The horrors of human trafficking have come into focus over the past few years. An estimated four million individuals globally are victims of organized sex trafficking. One of the individuals at the forefront in the Glass City’s fight against the issue has been Sandy Sieben.

Born and raised in Toledo, Sieben has a passion for community service. After earning a master’s degree from the University of Michigan in social work, Sieben worked in Cincinnati and Columbus for ten years before returning to Toledo. She is currently working as an assistant lecturer at the University of Toledo.

“Each community has its issues. Being able to move back into Toledo and being a part of the fight against human trafficking has become a passion of mine,” Sieben says.

For the past five years, Sieben has been heavily involved with the Lucas County Human Trafficking Coalition (LCHTC). Founded in 2008, the Coalition focuses on shining a light on the issue of sex and labor trafficking, as well as helping to connect victims to programs that can help them get their life back on track.

“We’re all volunteer-based, with about 70 members from 40 different Coalition member agencies. We provide education, awareness, prevention, and we have a wide range of areas that we try to reach in our community,” Sieben explains.

Sieben, now co-chair of the Coalition, states, “We don’t work directly with survivors. We work as a coalition with the service providers, in other words, the professionals that provide direct care. So we work with nurses, therapists, social workers, counselors. And one of the biggest things we do is working with legislation, passing laws and advocating for things like the Safe Harbor Law.”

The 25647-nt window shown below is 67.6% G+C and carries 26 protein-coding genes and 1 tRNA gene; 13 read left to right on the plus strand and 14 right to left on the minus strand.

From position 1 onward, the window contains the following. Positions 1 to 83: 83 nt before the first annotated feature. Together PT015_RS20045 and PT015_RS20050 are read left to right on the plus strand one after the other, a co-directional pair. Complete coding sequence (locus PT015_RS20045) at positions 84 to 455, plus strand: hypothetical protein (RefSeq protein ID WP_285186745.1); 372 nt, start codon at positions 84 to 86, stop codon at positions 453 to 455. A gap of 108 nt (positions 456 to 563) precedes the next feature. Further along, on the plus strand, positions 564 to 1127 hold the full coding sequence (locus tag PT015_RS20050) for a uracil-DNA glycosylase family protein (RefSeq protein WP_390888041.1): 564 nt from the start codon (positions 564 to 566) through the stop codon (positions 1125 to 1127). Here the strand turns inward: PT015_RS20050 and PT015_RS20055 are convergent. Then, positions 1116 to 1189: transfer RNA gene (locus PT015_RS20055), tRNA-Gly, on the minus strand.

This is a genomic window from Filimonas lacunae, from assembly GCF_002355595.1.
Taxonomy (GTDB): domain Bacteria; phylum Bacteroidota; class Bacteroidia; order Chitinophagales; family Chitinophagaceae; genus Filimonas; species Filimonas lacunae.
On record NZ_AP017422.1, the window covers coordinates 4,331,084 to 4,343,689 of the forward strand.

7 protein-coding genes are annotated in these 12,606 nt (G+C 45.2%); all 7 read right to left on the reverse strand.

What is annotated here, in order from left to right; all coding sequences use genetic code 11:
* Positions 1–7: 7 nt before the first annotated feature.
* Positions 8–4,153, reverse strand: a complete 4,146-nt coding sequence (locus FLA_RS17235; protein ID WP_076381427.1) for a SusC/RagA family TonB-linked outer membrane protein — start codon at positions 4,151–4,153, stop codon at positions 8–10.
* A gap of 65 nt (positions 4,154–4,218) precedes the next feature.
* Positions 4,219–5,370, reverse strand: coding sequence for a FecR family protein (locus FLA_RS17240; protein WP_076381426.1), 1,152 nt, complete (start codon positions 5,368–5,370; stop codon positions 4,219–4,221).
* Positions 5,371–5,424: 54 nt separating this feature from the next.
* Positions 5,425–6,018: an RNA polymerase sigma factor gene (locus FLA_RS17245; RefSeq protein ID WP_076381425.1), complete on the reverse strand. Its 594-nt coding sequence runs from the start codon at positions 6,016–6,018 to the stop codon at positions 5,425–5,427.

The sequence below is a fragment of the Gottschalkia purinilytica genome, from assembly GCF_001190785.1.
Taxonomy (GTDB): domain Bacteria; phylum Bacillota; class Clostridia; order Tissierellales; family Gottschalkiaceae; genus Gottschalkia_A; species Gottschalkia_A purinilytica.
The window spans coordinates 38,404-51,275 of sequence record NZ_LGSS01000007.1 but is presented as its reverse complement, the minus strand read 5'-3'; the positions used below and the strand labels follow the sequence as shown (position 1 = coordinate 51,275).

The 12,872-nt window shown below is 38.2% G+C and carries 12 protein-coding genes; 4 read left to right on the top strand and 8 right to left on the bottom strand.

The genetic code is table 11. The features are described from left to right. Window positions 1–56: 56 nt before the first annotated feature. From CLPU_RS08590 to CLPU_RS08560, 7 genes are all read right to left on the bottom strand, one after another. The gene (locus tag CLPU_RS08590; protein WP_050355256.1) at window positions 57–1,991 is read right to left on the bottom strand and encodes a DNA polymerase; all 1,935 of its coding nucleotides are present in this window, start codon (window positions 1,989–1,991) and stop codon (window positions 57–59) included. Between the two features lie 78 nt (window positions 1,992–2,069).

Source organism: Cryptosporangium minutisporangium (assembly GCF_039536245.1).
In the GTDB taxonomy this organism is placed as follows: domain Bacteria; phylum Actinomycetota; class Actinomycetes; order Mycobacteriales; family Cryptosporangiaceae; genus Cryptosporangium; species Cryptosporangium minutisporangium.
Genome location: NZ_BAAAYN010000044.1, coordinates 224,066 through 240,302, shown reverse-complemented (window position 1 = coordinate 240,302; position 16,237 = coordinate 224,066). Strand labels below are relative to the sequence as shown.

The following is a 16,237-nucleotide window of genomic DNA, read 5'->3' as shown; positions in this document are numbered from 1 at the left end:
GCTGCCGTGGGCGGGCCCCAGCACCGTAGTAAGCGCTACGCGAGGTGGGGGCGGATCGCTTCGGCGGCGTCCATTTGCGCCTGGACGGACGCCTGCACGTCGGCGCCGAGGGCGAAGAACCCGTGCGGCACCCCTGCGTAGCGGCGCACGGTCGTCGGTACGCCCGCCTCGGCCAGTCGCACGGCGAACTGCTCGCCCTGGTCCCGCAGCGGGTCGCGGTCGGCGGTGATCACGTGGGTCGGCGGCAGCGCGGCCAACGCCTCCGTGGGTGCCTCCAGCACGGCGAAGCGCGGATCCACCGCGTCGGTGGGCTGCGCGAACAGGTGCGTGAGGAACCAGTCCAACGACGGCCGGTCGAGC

Thanks in part to the efforts of the LCHTC, Sieben said that local awareness of the issue of Human Trafficking has risen dramatically in the last few years. “There’s always more room to learn more and to continue talking about it
because it is a major social justice issue that is still underground. But I think we’ve come a long way, so that gives me hope and gets me excited.”

Alicia Smith

Director, Junction Coalition

By Steven E. Sloan / Photo By Kelli Miller

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Why you should know her:
Smith is a driving force in the revitalization of the Junction Neighborhood with conviction that city leadership fails its people if it doesn’t heed their voices.

2019 was a big year for Alicia Smith and the Junction Coalition. They shepherded the Junction Neighborhood Master Plan through Toledo city government, culminating in its inclusion in the City of Toledo’s 2020 Plan. This year promises to be even bigger.

“I’m particularly excited about economic development and